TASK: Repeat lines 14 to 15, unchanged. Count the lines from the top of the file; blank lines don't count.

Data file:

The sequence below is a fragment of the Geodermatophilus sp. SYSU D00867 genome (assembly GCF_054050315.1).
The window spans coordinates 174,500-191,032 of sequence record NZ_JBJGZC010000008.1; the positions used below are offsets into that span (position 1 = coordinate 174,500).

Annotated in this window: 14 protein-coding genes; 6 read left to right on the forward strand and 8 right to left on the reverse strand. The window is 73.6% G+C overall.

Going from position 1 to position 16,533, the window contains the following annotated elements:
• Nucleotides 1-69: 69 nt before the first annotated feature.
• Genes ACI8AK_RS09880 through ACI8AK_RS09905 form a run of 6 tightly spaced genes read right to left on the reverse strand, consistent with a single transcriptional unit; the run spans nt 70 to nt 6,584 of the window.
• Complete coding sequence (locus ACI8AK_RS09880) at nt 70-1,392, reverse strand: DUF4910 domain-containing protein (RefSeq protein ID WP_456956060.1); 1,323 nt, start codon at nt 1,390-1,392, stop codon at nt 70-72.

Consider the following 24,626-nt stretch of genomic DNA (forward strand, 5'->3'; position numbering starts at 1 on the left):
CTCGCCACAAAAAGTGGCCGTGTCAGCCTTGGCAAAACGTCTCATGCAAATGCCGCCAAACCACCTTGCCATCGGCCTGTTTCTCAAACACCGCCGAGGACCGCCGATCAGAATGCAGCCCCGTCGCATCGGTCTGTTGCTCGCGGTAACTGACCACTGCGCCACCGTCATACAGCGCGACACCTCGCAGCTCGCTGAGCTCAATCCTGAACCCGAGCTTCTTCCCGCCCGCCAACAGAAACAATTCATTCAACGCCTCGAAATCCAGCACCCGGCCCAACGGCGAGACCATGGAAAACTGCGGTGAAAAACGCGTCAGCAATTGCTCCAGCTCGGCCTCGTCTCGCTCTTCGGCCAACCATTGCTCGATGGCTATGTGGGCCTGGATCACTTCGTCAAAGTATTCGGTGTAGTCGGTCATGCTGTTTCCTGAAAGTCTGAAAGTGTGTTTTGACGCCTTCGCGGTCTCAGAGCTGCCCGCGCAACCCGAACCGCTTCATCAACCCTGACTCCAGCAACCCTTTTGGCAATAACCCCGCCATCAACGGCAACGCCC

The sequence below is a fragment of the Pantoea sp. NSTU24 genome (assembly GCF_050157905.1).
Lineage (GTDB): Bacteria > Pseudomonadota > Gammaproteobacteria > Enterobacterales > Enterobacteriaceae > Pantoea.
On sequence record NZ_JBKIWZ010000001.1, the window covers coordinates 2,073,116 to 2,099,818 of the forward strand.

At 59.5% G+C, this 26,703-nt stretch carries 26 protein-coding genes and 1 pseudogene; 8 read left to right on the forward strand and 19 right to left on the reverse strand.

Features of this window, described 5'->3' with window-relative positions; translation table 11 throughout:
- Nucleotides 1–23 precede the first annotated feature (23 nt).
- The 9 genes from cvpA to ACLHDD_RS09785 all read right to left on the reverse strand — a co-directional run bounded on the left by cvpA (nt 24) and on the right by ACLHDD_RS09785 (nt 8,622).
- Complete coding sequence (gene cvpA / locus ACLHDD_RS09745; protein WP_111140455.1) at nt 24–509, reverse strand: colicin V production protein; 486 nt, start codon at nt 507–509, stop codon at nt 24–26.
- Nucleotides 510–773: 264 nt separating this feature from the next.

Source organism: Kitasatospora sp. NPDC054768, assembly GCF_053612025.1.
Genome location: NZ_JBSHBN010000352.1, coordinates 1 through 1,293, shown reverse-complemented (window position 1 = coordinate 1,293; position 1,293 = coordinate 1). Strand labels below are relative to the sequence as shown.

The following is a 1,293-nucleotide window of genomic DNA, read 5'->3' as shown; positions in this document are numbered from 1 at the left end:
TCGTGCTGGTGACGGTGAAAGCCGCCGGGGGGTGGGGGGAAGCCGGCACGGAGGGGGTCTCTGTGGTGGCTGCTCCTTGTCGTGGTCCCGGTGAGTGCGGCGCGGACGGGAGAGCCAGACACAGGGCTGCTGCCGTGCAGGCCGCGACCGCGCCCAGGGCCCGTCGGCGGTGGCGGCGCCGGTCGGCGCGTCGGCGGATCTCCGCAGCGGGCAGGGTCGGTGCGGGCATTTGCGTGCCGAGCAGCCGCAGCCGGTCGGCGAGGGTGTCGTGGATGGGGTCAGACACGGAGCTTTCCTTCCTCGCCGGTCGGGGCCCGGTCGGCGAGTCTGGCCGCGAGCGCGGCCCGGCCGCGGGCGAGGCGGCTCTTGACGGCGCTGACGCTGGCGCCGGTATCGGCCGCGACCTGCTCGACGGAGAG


Features of this window, described 5'->3' with window-relative positions; translation table 11 throughout:
- Nucleotides 1–23 precede the first annotated feature (23 nt).